_Sir_Roderick Ruairidh_Mor MACLEOD _ _Sir Norman MACLEOD ______|_Isabel MACDONALD __________________ _John MACLEOD _________________| | | _John MACKENZIE ____________________ | |_Margaret MACKENZIE ______|_Isabel MACKENZIE __________________ _Donald 'Old_Trojan' MACLEOD _| | | _Sir_Roderick MACKENZIE ____________ | | _Kenneth MACKENZIE _______|____________________________________ | |_Isabel MACKENZIE _____________| | | _Walter ROSS _______________________ | |_Janet ROSS ______________|____________________________________ | |--Norman MACLEOD | | _John Iain Mor MACLEOD _____________ | _John Iain_Breac MACLEOD _|_Hon. Sibylla MACKENZIE ____________ | _Roderick Ruairidh_Og MACLEOD _| | | | _Sir_James Mor MACDONALD ___________ | | |_Florence MACDONALD ______|_Mary MACLEOD ______________________ |_Anne MACLEOD ________________| | _George MACKENZIE __________________ | _Kenneth MACKENZIE _______|_Barbara FORBES ____________________ |_Lady Isabella MACKENZIE ______| | ____________________________________ |_Isabel MACKENZIE ________|____________________________________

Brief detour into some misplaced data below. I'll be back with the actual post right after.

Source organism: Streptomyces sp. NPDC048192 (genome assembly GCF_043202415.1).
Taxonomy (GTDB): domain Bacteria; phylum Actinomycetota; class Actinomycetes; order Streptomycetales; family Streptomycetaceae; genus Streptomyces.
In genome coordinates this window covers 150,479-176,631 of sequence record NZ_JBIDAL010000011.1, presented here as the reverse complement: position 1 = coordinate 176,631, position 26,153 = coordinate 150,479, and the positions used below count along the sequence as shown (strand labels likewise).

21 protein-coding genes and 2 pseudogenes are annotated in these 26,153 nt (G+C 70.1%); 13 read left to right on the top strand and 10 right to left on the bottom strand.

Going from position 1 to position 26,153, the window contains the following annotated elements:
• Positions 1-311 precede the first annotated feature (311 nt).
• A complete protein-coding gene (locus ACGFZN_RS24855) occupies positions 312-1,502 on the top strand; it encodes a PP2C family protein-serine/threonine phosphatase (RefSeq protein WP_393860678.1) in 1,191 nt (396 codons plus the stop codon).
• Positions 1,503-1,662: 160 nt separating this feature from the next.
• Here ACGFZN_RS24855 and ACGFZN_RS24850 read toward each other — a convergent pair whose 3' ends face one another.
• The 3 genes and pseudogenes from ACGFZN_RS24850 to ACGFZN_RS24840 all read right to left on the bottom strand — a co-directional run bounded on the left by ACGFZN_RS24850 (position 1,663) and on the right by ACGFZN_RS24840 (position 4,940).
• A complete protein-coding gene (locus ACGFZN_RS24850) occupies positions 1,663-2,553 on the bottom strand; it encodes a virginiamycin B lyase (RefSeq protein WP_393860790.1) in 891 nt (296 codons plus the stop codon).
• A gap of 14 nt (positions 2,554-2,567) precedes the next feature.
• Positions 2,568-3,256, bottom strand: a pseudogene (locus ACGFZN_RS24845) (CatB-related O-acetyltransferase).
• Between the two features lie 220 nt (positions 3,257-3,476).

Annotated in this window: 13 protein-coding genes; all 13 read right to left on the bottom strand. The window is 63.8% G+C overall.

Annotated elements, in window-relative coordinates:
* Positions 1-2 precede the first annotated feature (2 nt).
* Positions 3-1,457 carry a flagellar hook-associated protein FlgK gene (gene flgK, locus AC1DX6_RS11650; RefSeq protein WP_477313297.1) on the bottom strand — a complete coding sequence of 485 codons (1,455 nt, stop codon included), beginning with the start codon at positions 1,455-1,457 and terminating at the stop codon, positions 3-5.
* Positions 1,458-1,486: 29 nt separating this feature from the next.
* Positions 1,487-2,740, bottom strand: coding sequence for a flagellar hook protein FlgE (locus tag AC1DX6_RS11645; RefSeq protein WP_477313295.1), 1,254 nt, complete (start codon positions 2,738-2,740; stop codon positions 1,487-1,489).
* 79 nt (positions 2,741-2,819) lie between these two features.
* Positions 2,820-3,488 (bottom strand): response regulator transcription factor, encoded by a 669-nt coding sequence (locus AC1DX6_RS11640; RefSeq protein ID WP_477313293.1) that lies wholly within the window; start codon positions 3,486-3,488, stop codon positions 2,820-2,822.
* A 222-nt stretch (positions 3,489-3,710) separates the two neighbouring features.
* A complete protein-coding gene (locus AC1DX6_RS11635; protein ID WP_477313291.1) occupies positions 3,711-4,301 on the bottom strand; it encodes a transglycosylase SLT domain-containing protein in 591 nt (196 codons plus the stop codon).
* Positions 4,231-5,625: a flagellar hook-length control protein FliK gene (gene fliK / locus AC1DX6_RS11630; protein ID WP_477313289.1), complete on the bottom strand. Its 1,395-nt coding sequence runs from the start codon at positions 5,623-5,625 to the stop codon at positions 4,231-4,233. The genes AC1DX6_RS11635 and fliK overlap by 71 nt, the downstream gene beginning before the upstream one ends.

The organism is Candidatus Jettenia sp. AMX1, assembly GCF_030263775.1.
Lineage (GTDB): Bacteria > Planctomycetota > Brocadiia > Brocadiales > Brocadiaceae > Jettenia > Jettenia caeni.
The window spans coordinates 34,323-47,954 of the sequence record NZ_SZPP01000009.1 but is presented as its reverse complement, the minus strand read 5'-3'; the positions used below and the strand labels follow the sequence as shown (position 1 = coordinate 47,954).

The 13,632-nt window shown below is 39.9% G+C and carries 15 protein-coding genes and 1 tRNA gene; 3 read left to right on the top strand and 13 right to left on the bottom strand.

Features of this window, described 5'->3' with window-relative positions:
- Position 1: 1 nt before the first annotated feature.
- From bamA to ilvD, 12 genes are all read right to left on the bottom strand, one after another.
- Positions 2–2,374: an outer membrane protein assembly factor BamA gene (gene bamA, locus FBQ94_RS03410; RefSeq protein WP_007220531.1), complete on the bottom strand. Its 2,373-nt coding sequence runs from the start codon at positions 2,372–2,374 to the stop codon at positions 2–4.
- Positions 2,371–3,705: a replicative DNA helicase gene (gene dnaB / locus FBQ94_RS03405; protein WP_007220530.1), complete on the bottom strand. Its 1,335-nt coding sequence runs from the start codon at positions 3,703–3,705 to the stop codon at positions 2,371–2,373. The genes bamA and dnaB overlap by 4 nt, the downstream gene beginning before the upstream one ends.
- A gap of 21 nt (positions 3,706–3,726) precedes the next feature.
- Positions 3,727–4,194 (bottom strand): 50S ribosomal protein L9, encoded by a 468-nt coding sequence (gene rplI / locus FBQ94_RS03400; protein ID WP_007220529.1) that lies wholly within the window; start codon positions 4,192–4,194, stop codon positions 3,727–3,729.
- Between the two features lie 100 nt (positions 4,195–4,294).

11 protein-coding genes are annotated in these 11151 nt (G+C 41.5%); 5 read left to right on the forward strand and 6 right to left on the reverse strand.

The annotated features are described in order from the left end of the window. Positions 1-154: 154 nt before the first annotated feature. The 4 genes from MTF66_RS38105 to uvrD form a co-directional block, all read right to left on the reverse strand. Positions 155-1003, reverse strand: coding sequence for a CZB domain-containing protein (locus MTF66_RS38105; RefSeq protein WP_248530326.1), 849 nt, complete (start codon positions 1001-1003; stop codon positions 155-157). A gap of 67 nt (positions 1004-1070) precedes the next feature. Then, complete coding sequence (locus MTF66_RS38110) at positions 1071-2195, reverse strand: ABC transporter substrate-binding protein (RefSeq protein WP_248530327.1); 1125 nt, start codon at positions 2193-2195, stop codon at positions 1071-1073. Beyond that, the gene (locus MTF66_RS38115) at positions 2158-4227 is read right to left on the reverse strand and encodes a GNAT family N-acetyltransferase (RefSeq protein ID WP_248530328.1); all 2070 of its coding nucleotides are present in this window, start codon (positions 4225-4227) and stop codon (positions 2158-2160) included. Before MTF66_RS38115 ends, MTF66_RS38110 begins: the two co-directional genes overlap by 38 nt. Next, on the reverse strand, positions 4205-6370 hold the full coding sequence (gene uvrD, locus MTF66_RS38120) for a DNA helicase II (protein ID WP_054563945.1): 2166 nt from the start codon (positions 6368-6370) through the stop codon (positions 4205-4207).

!BIOGRAPHY: Rev. Dr. Donald MacKinnon and Alick Morrison, THE MACLEODS--THE GENEALOGY OF A CLAN, Section II, Edinburgh, The Clan MacLeod Society, 1968, pp. 36, 64, 94-95. Tacksman of Unish, Waternish, Skye, and who succeeded his cousin, Alexander MacLeod of Muiravonside, as 6th of the MacLeods of Berneray, Harris, with issue. Norman was the eldest son of Donald MacLeod of Berneray, the 'Old Trojan', and was born in 1715 in Unish, Waternish, of which he himself later on became tacksman. In 1739, when he was a young man, twenty-four years of age, he was the leader of a party of kidnappers, chosen by himself, for the purpose of capturing men and women in Skye and Harris and transporting them to the American Colonies to be sold as slaves. Strange as it may seem, he was supported in this outrageous affair by Sir Alexander MacDonald of Sleat, Norman MacLeod of Dunvegan, Donald MacLeod (his own father) and other influential people in the Isles. Norman brought a ship to the Islands and succeeded in forcing on board people of both sexes and from all grades of society. The ship, known as SOITHEACH NAN DAOINE, in the course of its voyage, was driven by a storm on the north coast of Ireland and wrecked, but all the passengers were rescued. Most of them settled on the lands of the Earl of Antrim, and only a few, after great difficulties and trials, managed to return to the islands. Norman remained for several years in concealment on the other side of the Irish Sea, but, in 1745, he returned to Skye, joined the forces of the Government, and, through the influence of Norman MacLeod of MacLeod, received the captaincy of the MacLeod Independent Companies raised during the Jacobite Rising. His father, Donald of Berneray, it will be remembered, was 'out' on the Prince's side, and, after Culloden, no one was more active in searching for his father than his 'unnatural and heartless son', Norman. On his father's death, in 1781, Norman, as his eldest son, succeeded him as tacksman of Berneray, where he introduced many improvements in the system of farming then prevalent in the Isles, began the manufacture of kelp on a large scale, and imported stock of a superior kind. He was considered one of the most enlightened tacksmen of his day in the Western Isles. It is said that he was so thoroughly ashamed in later years, of his conduct as leader of the kidnapping episode of 1739 that he strongly and angrily resented any reference to it. In the traditions of Berneray, his memory is still green as having been kind and considerate to his tenants. He married his second cousin, Margaret (who died on 22nd November 1803, aged eighty years), daughter of Roderick MacNeil, 14th of Barra, and his wife, Alice, daughter of William MacLeod, 1st of the MacLeods of Luskintyre, with issue. Norman MacLeod of Berneray and his wife, Margaret MacNeil, had five other children, who died in infancy. Norman MacLeod, 6th of the MacLeods of Berneray, died, at his house in Berneray, in May 1803, in the eighty-eighth year of his age, and, having left no surviving male issue, was succeeded in the representation of the family of Berneray by his nephew.